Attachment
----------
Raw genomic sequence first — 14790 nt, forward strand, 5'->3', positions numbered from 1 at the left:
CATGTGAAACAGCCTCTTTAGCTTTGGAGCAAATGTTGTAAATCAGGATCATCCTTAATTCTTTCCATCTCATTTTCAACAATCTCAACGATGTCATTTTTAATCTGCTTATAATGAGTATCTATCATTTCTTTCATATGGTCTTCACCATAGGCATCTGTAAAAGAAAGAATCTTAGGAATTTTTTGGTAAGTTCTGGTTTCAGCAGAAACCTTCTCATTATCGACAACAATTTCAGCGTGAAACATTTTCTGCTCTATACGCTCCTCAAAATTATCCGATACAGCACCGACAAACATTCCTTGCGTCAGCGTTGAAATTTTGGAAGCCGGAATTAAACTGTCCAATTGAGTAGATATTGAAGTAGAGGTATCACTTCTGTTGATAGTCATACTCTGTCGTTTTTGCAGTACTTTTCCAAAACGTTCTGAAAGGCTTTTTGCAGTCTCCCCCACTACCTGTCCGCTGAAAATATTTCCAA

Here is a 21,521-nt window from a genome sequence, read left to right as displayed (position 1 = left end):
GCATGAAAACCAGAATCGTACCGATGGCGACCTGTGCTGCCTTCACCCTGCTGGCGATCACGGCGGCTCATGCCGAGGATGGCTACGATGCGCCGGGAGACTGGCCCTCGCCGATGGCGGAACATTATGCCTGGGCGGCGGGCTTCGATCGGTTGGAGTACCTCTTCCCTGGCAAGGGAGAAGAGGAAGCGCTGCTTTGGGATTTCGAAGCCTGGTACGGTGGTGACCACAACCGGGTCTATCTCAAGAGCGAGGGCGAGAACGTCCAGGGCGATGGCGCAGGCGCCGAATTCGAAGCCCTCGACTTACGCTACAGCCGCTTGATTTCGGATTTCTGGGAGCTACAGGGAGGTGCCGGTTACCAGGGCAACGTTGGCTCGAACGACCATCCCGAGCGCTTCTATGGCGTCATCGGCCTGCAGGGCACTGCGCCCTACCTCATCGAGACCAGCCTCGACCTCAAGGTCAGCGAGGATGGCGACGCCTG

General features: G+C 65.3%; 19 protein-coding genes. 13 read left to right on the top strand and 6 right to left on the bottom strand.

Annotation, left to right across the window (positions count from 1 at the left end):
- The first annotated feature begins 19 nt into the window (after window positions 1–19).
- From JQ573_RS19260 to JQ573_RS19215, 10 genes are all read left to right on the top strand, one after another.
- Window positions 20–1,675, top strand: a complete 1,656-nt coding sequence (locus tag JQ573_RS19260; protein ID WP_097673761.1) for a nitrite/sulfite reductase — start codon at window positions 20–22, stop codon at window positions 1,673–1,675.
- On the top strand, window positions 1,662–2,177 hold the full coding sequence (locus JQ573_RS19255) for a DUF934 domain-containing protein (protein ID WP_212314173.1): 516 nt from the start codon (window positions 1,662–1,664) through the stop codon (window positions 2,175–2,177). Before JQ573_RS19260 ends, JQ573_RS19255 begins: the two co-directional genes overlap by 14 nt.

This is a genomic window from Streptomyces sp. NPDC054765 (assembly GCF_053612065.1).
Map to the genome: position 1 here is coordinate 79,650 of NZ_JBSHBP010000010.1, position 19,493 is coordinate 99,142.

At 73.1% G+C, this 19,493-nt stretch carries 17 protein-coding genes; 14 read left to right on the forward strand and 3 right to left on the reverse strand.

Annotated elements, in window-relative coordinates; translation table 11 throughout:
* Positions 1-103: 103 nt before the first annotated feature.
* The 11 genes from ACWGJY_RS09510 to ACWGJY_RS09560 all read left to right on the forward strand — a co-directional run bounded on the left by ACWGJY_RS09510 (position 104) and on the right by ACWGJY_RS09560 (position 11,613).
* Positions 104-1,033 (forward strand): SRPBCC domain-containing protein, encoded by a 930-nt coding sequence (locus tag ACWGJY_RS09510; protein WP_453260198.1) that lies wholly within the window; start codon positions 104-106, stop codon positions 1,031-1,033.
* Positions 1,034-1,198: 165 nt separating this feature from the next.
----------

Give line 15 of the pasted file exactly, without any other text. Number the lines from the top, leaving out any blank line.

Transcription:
* Positions 1-103: 103 nt before the first annotated feature.